“Is the LORD among us or not?” That is the question that the people of Israel asked Moses, according to this morning’s Old Testament reading. The God of Moses had delivered the Israelites from bondage in Egypt; he had rescued them from the hotly pursuing armies of Pharoah as they crossed the Red Sea; he then entered into a legal contract with them at Mount Sinai, a contract in which God promised the people that if they would keep his commandments, he would take care of them. That is the background to this morning’s reading from the Book of Exodus. But between the rescue at the Red Sea and the Sinai story are sandwiched a series of other stories that are almost comical if you read them one right after another, and this morning’s story is one of them. The first thing that happens is that the water tastes bad, so the people complain. Moses calls on God, and God fixes the water. Then there is nothing to eat. So the people complain again: “In Egypt, we were slaves, but at least we had three square meals a day.” So that night, a huge flock of quails arrive, and everyone has poultry for dinner. In the morning, God provides a special kind of bread, called manna, and he provides it every morning in the desert for the next forty years. So the people never go hungry again.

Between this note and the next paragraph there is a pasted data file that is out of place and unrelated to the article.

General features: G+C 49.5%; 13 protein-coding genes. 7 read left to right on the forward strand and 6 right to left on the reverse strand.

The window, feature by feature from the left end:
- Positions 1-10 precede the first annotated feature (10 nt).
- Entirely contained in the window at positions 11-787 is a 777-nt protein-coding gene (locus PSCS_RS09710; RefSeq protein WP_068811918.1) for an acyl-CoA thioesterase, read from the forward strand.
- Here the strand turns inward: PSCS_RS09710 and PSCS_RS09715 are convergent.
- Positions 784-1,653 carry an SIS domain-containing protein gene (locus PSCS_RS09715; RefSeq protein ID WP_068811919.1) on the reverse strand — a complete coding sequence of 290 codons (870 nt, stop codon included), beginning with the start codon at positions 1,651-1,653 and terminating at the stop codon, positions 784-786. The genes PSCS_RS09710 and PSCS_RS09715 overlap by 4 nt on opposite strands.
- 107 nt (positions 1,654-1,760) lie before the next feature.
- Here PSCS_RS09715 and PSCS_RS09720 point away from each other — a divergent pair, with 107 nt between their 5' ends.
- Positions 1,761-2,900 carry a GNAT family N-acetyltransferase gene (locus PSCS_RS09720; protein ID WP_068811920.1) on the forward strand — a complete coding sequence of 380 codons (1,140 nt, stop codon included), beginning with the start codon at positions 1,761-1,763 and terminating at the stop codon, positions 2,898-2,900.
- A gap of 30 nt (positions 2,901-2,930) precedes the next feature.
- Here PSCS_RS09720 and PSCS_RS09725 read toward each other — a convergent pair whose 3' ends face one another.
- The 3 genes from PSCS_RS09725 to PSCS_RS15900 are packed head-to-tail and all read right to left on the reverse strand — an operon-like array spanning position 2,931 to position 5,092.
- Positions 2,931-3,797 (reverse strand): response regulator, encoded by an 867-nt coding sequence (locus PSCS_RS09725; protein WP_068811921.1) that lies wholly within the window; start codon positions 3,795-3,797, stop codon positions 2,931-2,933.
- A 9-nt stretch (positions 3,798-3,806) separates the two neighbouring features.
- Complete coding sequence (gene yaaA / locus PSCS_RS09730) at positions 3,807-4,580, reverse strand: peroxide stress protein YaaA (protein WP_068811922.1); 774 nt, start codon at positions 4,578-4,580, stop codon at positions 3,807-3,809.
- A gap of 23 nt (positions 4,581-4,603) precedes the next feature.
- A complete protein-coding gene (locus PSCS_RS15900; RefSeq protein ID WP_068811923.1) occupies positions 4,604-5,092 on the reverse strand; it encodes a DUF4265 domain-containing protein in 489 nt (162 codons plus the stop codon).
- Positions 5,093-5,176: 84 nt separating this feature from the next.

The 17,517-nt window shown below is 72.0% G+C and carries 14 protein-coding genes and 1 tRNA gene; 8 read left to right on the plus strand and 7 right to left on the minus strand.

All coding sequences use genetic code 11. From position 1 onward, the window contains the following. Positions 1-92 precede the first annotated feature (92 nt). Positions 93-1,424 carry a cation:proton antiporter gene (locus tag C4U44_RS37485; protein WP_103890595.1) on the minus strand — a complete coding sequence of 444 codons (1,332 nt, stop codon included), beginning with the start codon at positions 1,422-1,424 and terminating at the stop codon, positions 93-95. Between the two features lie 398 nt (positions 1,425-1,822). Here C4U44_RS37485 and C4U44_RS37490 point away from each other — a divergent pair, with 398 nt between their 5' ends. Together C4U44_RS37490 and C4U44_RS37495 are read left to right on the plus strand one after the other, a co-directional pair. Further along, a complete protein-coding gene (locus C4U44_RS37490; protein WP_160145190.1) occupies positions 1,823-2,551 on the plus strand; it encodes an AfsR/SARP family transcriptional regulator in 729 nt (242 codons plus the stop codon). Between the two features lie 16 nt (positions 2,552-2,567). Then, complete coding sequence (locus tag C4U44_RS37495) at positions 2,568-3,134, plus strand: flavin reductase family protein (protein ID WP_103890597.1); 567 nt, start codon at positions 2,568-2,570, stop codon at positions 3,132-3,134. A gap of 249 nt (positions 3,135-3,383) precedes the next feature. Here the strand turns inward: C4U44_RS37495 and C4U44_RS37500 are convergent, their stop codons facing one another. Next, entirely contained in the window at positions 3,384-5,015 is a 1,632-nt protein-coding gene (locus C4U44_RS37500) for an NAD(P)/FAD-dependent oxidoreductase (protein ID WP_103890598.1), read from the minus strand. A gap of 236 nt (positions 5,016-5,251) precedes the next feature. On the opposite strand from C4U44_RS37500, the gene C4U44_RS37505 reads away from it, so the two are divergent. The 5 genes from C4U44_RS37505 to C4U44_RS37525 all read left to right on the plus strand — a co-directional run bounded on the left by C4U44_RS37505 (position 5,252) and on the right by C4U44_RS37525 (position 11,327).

Then comes this morning’s story, and we know what is going to happen. The Israelites move to a new camp, there is no water, and the people complain: “Did you bring us here so that we and our children and our cattle could die of thirst?” Moses prays to the LORD, Moses strikes a rock with his rod, and God gives the people water. It is not too difficult too appreciate the perspective that the Psalmist provides in those last few verses from the Venite that we do not usually read: “Harden not your hearts, as your ancestors did in the wilderness. . . forty years long I detested that generation . . .” I do not have God’s patience, but before I came to teach at Trinity, one of the many jobs I worked at was IT support. The first question I always asked was “Did you check to make sure it’s plugged in?” We had a special term for a certain kind of problem – a PEBKAC. PEBKAC stood for: Problem Exists Between Keyboard and Chair. I can appreciate a perspective that asks: “When will these people ever learn?”
On the other hand, the concerns of the people of Israel are not unlike our own, and one can appreciate their dilemma. After all, if a God can not at least provide the basic necessities of life for one’s children and one’s cattle, then what good is he? Where is he? (more…)